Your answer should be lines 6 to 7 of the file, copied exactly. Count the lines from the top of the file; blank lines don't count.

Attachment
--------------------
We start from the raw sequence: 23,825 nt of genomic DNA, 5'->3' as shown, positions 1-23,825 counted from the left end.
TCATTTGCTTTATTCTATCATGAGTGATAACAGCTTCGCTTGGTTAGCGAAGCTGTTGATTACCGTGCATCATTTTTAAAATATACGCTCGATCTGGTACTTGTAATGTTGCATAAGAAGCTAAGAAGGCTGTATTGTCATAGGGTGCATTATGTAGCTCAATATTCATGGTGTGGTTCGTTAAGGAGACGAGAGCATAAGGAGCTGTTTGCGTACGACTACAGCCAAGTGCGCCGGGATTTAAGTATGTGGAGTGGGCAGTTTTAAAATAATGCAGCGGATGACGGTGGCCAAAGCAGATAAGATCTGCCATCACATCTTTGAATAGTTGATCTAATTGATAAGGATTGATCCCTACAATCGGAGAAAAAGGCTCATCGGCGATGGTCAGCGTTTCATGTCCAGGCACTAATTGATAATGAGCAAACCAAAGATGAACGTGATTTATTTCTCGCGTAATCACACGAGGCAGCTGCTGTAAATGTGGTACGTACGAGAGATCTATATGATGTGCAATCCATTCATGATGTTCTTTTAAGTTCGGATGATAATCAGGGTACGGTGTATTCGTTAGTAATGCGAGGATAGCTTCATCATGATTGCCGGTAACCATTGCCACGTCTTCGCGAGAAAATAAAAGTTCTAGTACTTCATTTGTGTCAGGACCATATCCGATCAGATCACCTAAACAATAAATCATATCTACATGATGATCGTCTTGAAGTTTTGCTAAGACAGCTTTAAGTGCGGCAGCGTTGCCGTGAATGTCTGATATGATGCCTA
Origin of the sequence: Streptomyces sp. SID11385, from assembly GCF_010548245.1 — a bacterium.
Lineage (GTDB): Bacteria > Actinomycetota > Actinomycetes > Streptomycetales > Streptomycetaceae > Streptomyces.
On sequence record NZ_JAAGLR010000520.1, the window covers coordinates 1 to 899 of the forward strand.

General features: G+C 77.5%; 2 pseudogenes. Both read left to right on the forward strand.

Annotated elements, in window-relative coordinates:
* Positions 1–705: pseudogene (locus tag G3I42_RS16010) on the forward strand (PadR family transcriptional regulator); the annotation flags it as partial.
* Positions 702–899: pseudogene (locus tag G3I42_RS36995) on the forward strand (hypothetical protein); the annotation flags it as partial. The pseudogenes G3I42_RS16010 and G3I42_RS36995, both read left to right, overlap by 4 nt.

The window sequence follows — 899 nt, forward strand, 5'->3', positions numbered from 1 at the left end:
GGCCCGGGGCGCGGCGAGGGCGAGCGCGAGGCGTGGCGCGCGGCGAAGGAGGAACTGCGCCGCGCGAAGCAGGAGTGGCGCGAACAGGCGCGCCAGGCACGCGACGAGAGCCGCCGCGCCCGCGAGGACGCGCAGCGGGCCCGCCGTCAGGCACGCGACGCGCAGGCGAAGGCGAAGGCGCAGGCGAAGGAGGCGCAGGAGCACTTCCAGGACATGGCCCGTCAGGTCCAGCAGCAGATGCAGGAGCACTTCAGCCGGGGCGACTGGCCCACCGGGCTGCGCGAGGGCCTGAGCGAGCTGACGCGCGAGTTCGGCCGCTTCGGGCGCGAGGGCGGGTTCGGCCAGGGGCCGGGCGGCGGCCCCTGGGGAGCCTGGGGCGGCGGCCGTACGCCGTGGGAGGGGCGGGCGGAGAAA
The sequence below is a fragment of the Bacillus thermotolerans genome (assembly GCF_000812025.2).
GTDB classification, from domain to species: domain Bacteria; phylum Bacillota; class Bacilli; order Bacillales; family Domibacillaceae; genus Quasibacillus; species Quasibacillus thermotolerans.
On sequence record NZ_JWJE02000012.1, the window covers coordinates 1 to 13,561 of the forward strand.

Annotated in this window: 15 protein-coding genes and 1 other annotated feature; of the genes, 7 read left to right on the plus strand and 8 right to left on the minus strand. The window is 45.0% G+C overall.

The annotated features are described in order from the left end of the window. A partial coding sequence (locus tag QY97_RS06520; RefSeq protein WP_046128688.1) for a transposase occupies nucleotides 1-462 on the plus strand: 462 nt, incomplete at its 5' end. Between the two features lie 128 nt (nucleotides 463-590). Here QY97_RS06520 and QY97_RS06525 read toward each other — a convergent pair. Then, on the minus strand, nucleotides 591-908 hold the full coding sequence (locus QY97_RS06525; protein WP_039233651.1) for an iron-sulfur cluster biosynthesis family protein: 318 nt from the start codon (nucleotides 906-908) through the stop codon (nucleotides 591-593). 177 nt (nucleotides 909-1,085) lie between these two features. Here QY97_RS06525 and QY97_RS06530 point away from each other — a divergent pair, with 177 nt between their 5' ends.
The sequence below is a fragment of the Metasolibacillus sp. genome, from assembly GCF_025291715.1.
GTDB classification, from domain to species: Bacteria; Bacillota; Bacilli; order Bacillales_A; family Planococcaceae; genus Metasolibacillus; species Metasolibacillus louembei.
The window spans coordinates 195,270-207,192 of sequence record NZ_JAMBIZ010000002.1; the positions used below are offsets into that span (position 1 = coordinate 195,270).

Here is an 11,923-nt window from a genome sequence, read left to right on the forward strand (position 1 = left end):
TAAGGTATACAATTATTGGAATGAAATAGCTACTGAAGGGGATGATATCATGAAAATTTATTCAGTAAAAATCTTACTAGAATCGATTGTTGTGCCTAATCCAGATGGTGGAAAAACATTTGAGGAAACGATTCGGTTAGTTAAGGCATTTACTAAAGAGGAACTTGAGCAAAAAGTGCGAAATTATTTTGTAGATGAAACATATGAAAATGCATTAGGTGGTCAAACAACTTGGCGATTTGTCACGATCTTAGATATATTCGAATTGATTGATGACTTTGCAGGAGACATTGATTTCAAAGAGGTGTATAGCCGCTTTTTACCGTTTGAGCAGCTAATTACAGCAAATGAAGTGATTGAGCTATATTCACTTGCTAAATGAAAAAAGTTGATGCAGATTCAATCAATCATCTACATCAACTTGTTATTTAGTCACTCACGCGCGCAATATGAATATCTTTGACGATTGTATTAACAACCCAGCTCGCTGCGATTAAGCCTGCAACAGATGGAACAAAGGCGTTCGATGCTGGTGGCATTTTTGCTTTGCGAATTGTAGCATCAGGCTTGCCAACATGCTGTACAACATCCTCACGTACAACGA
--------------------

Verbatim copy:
General features: G+C 77.5%; 2 pseudogenes. Both read left to right on the forward strand.

Annotated elements, in window-relative coordinates: